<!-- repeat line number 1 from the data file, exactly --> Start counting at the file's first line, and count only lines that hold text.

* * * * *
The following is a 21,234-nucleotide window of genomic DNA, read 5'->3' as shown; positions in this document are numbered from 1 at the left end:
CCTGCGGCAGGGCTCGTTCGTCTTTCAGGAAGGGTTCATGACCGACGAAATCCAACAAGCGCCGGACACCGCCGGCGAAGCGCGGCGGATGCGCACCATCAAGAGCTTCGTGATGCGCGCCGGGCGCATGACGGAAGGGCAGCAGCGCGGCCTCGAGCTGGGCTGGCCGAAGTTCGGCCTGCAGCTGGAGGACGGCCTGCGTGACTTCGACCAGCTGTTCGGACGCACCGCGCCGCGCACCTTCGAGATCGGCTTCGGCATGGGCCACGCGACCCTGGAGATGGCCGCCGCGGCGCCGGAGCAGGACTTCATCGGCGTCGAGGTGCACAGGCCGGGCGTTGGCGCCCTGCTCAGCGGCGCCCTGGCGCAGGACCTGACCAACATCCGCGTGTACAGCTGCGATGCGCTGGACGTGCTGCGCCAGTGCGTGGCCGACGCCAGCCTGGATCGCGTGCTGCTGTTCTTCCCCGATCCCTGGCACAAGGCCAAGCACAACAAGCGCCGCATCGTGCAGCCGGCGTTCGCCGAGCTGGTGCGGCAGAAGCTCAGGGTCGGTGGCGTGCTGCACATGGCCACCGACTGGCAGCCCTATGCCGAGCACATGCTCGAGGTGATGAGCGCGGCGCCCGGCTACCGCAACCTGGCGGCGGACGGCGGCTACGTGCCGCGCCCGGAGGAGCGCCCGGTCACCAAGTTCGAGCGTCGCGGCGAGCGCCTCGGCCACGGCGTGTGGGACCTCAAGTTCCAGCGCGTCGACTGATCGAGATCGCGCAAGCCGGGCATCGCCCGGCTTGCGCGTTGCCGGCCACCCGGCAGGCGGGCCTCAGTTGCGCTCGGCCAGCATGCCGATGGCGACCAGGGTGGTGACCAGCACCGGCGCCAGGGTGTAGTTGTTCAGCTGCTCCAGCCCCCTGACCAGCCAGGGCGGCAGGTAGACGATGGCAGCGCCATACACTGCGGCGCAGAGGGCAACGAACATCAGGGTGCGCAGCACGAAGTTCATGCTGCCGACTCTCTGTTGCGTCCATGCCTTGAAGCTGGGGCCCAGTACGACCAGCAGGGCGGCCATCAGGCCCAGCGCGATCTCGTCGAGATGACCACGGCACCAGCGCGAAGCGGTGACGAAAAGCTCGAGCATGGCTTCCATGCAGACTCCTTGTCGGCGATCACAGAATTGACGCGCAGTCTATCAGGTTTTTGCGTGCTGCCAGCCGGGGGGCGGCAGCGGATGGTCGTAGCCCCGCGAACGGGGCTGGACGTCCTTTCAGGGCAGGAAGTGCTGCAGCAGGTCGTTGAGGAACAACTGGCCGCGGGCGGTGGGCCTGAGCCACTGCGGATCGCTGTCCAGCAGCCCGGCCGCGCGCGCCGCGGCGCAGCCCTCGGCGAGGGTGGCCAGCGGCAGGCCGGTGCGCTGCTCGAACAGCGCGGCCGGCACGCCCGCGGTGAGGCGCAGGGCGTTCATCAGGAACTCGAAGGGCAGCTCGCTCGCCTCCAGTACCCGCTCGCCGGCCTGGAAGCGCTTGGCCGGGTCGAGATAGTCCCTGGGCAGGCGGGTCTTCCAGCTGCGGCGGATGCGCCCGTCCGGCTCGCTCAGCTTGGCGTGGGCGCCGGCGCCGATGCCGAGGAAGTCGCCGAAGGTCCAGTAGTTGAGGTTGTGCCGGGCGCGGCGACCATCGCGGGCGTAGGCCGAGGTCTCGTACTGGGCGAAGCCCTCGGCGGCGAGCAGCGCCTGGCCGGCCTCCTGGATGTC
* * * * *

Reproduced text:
The following is a 21,234-nucleotide window of genomic DNA, read 5'->3' as shown; positions in this document are numbered from 1 at the left end: